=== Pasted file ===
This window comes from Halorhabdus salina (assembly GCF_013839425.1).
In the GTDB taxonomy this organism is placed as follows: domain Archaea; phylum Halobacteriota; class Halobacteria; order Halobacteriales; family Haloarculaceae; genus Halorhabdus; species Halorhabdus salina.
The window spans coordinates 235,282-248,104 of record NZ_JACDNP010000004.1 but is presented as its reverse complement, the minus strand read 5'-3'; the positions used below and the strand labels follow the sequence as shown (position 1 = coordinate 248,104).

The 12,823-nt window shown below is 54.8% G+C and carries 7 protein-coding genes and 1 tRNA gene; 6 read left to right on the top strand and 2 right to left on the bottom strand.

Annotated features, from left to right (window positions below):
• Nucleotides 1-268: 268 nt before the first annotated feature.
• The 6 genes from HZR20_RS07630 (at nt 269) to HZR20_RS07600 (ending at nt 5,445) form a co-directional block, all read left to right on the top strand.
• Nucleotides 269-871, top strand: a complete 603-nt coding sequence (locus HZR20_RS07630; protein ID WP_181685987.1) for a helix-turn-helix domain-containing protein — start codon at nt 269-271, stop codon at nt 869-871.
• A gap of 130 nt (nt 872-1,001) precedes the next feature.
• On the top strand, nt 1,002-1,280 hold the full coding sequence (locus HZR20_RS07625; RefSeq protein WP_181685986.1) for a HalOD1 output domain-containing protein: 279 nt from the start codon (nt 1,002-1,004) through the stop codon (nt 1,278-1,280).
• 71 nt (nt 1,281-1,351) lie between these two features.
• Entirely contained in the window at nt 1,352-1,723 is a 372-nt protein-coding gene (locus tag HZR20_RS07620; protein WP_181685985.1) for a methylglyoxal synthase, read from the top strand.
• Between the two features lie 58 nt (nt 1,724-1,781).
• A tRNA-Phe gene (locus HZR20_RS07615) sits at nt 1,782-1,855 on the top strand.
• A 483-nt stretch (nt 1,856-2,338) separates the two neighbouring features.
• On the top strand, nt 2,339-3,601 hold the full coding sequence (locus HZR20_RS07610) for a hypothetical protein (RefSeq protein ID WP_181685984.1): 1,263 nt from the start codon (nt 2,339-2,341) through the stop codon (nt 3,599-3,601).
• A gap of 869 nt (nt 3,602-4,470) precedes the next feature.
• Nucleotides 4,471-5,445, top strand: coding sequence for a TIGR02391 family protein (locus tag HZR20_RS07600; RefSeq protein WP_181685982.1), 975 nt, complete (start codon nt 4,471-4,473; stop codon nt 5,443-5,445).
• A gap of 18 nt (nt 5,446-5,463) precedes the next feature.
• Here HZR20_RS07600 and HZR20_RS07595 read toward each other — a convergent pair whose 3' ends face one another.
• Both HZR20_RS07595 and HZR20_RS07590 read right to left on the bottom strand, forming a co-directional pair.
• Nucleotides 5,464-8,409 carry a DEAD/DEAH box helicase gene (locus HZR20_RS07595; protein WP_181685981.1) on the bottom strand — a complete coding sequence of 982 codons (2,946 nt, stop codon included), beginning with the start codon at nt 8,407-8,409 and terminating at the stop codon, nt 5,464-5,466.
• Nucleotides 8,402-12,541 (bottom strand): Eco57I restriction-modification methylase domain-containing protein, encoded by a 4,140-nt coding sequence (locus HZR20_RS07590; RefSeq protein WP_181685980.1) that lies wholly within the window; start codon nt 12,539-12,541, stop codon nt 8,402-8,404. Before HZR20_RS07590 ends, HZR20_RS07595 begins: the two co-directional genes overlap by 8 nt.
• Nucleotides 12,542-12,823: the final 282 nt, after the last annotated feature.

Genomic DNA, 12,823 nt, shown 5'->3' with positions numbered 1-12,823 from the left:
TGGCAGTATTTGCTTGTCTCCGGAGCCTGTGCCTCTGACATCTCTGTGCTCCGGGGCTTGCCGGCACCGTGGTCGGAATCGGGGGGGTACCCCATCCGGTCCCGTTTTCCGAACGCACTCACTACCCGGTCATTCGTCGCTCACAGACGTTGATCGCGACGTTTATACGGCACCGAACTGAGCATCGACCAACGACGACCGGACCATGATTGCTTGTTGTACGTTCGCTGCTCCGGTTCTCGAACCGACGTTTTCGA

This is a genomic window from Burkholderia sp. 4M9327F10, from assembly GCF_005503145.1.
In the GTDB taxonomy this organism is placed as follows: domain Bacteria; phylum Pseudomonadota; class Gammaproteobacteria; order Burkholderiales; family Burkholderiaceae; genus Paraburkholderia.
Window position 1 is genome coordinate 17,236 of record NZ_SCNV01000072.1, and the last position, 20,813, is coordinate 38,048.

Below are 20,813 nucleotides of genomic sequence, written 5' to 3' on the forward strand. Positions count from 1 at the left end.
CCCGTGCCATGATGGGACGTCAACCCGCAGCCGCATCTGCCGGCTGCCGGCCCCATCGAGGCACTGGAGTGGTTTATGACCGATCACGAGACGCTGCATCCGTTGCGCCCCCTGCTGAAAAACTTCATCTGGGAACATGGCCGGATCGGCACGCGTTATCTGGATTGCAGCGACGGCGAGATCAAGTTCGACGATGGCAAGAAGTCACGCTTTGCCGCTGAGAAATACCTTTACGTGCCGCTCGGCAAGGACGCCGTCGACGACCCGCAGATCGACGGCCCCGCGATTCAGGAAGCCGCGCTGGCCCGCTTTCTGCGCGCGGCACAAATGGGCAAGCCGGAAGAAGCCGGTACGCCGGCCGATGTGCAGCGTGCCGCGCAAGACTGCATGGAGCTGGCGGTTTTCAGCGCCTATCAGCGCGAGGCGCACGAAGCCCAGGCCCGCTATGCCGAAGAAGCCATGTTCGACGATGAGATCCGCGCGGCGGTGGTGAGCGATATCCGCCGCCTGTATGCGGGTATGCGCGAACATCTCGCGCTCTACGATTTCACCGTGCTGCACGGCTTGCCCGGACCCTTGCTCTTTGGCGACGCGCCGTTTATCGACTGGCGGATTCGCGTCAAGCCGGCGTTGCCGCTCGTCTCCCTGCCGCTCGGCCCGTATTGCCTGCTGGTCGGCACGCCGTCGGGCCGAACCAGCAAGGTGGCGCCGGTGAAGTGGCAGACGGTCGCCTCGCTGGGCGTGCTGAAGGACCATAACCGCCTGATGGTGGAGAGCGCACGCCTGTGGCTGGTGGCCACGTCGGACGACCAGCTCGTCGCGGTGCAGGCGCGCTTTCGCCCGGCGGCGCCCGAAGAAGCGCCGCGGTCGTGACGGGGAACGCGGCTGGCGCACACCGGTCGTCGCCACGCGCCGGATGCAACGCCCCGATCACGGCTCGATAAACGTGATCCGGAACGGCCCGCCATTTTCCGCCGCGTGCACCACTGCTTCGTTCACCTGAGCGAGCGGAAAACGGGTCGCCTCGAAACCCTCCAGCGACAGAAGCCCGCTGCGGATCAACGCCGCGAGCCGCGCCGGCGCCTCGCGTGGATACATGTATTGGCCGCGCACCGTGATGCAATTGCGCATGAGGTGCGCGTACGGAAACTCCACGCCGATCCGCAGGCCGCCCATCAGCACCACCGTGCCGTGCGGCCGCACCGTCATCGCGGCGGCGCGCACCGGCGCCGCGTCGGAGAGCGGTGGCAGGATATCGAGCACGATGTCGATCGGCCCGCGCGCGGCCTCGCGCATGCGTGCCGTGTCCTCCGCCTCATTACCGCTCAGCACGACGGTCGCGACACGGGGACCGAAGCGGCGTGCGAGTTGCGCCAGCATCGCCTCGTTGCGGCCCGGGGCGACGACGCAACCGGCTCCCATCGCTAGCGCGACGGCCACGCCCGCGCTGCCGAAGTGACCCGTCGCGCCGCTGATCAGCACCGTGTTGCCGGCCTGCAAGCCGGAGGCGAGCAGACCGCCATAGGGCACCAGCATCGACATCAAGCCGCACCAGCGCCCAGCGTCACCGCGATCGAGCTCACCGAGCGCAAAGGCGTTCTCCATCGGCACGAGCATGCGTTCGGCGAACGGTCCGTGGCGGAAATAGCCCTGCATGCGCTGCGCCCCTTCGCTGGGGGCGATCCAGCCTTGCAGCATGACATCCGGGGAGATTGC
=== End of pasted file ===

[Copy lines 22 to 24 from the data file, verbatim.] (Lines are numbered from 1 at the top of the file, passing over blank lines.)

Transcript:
• Nucleotides 5,464-8,409 carry a DEAD/DEAH box helicase gene (locus HZR20_RS07595; protein WP_181685981.1) on the bottom strand — a complete coding sequence of 982 codons (2,946 nt, stop codon included), beginning with the start codon at nt 8,407-8,409 and terminating at the stop codon, nt 5,464-5,466.
• Nucleotides 8,402-12,541 (bottom strand): Eco57I restriction-modification methylase domain-containing protein, encoded by a 4,140-nt coding sequence (locus HZR20_RS07590; RefSeq protein WP_181685980.1) that lies wholly within the window; start codon nt 12,539-12,541, stop codon nt 8,402-8,404. Before HZR20_RS07590 ends, HZR20_RS07595 begins: the two co-directional genes overlap by 8 nt.
• Nucleotides 12,542-12,823: the final 282 nt, after the last annotated feature.